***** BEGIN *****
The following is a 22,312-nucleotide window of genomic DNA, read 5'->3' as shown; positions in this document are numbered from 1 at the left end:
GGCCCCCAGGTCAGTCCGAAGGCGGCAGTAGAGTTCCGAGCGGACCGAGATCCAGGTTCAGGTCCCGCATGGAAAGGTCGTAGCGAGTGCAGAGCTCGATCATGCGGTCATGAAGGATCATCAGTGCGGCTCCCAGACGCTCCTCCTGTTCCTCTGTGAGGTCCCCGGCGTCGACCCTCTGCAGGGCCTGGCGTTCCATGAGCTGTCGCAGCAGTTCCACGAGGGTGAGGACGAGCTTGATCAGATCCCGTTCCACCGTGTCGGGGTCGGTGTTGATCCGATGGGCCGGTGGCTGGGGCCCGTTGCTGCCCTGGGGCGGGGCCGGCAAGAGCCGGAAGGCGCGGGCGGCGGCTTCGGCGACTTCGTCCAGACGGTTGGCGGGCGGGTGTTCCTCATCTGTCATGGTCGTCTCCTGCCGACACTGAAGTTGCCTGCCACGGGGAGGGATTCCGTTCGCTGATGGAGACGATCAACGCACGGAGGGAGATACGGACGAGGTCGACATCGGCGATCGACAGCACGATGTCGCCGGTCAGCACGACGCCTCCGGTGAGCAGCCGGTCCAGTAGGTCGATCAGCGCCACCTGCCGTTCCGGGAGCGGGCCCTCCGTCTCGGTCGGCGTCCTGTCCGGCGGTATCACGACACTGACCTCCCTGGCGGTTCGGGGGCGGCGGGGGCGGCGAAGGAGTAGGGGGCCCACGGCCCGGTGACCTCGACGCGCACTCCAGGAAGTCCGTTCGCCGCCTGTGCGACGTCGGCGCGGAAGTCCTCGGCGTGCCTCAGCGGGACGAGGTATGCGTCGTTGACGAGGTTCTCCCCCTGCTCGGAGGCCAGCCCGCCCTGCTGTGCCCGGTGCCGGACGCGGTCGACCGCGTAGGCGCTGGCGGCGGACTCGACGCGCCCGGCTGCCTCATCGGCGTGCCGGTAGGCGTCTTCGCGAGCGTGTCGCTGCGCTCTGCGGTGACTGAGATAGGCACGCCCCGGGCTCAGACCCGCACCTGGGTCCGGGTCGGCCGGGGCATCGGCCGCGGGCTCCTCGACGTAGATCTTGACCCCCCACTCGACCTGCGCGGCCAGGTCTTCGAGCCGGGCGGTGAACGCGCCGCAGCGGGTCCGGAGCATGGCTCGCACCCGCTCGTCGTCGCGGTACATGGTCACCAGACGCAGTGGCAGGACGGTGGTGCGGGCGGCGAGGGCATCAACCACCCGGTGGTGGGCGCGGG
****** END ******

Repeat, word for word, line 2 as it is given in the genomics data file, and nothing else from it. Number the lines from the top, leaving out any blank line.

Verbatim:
GGCCCCCAGGTCAGTCCGAAGGCGGCAGTAGAGTTCCGAGCGGACCGAGATCCAGGTTCAGGTCCCGCATGGAAAGGTCGTAGCGAGTGCAGAGCTCGATCATGCGGTCATGAAGGATCATCAGTGCGGCTCCCAGACGCTCCTCCTGTTCCTCTGTGAGGTCCCCGGCGTCGACCCTCTGCAGGGCCTGGCGTTCCATGAGCTGTCGCAGCAGTTCCACGAGGGTGAGGACGAGCTTGATCAGATCCCGTTCCACCGTGTCGGGGTCGGTGTTGATCCGATGGGCCGGTGGCTGGGGCCCGTTGCTGCCCTGGGGCGGGGCCGGCAAGAGCCGGAAGGCGCGGGCGGCGGCTTCGGCGACTTCGTCCAGACGGTTGGCGGGCGGGTGTTCCTCATCTGTCATGGTCGTCTCCTGCCGACACTGAAGTTGCCTGCCACGGGGAGGGATTCCGTTCGCTGATGGAGACGATCAACGCACGGAGGGAGATACGGACGAGGTCGACATCGGCGATCGACAGCACGATGTCGCCGGTCAGCACGACGCCTCCGGTGAGCAGCCGGTCCAGTAGGTCGATCAGCGCCACCTGCCGTTCCGGGAGCGGGCCCTCCGTCTCGGTCGGCGTCCTGTCCGGCGGTATCACGACACTGACCTCCCTGGCGGTTCGGGGGCGGCGGGGGCGGCGAAGGAGTAGGGGGCCCACGGCCCGGTGACCTCGACGCGCACTCCAGGAAGTCCGTTCGCCGCCTGTGCGACGTCGGCGCGGAAGTCCTCGGCGTGCCTCAGCGGGACGAGGTATGCGTCGTTGACGAGGTTCTCCCCCTGCTCGGAGGCCAGCCCGCCCTGCTGTGCCCGGTGCCGGACGCGGTCGACCGCGTAGGCGCTGGCGGCGGACTCGACGCGCCCGGCTGCCTCATCGGCGTGCCGGTAGGCGTCTTCGCGAGCGTGTCGCTGCGCTCTGCGGTGACTGAGATAGGCACGCCCCGGGCTCAGACCCGCACCTGGGTCCGGGTCGGCCGGGGCATCGGCCGCGGGCTCCTCGACGTAGATCTTGACCCCCCACTCGACCTGCGCGGCCAGGTCTTCGAGCCGGGCGGTGAACGCGCCGCAGCGGGTCCGGAGCATGGCTCGCACCCGCTCGTCGTCGCGGTACATGGTCACCAGACGCAGTGGCAGGACGGTGGTGCGGGCGGCGAGGGCATCAACCACCCGGTGGTGGGCGCGGG